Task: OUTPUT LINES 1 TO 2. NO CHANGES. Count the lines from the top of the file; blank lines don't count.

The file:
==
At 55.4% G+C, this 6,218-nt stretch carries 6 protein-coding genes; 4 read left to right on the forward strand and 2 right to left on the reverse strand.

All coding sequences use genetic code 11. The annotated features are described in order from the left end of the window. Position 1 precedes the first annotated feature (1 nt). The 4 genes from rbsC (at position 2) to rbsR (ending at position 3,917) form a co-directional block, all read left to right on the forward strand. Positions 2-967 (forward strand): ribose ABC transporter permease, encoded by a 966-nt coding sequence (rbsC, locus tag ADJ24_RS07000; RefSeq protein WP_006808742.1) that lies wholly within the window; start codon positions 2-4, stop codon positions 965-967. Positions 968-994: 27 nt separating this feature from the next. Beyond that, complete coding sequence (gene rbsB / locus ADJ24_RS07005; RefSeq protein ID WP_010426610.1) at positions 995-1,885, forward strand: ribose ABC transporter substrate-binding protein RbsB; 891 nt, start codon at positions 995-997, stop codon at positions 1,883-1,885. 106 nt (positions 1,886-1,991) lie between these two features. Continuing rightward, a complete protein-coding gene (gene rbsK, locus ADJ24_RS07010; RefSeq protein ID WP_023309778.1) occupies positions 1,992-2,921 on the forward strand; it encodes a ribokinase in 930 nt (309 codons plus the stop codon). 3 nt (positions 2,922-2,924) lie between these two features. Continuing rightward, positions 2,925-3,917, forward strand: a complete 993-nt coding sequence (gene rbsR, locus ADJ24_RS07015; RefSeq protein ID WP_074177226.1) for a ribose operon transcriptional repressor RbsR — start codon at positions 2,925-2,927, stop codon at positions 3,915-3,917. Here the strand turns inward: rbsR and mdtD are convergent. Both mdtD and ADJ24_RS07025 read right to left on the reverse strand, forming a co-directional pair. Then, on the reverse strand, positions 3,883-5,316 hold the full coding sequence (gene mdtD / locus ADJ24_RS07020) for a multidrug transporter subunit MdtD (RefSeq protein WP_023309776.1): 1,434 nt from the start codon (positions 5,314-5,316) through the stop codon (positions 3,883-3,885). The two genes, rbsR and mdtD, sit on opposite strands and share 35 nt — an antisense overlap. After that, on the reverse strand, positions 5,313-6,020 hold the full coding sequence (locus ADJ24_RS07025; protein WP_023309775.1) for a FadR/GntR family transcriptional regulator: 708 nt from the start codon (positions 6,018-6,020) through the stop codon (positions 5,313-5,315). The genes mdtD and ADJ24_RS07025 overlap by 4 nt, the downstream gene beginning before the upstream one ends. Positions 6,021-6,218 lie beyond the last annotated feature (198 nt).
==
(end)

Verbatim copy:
At 55.4% G+C, this 6,218-nt stretch carries 6 protein-coding genes; 4 read left to right on the forward strand and 2 right to left on the reverse strand.

All coding sequences use genetic code 11. The annotated features are described in order from the left end of the window. Position 1 precedes the first annotated feature (1 nt). The 4 genes from rbsC (at position 2) to rbsR (ending at position 3,917) form a co-directional block, all read left to right on the forward strand. Positions 2-967 (forward strand): ribose ABC transporter permease, encoded by a 966-nt coding sequence (rbsC, locus tag ADJ24_RS07000; RefSeq protein WP_006808742.1) that lies wholly within the window; start codon positions 2-4, stop codon positions 965-967. Positions 968-994: 27 nt separating this feature from the next. Beyond that, complete coding sequence (gene rbsB / locus ADJ24_RS07005; RefSeq protein ID WP_010426610.1) at positions 995-1,885, forward strand: ribose ABC transporter substrate-binding protein RbsB; 891 nt, start codon at positions 995-997, stop codon at positions 1,883-1,885. 106 nt (positions 1,886-1,991) lie between these two features. Continuing rightward, a complete protein-coding gene (gene rbsK, locus ADJ24_RS07010; RefSeq protein ID WP_023309778.1) occupies positions 1,992-2,921 on the forward strand; it encodes a ribokinase in 930 nt (309 codons plus the stop codon). 3 nt (positions 2,922-2,924) lie between these two features. Continuing rightward, positions 2,925-3,917, forward strand: a complete 993-nt coding sequence (gene rbsR, locus ADJ24_RS07015; RefSeq protein ID WP_074177226.1) for a ribose operon transcriptional repressor RbsR — start codon at positions 2,925-2,927, stop codon at positions 3,915-3,917. Here the strand turns inward: rbsR and mdtD are convergent. Both mdtD and ADJ24_RS07025 read right to left on the reverse strand, forming a co-directional pair. Then, on the reverse strand, positions 3,883-5,316 hold the full coding sequence (gene mdtD / locus ADJ24_RS07020) for a multidrug transporter subunit MdtD (RefSeq protein WP_023309776.1): 1,434 nt from the start codon (positions 5,314-5,316) through the stop codon (positions 3,883-3,885). The two genes, rbsR and mdtD, sit on opposite strands and share 35 nt — an antisense overlap. After that, on the reverse strand, positions 5,313-6,020 hold the full coding sequence (locus ADJ24_RS07025; protein WP_023309775.1) for a FadR/GntR family transcriptional regulator: 708 nt from the start codon (positions 6,018-6,020) through the stop codon (positions 5,313-5,315). The genes mdtD and ADJ24_RS07025 overlap by 4 nt, the downstream gene beginning before the upstream one ends. Positions 6,021-6,218 lie beyond the last annotated feature (198 nt).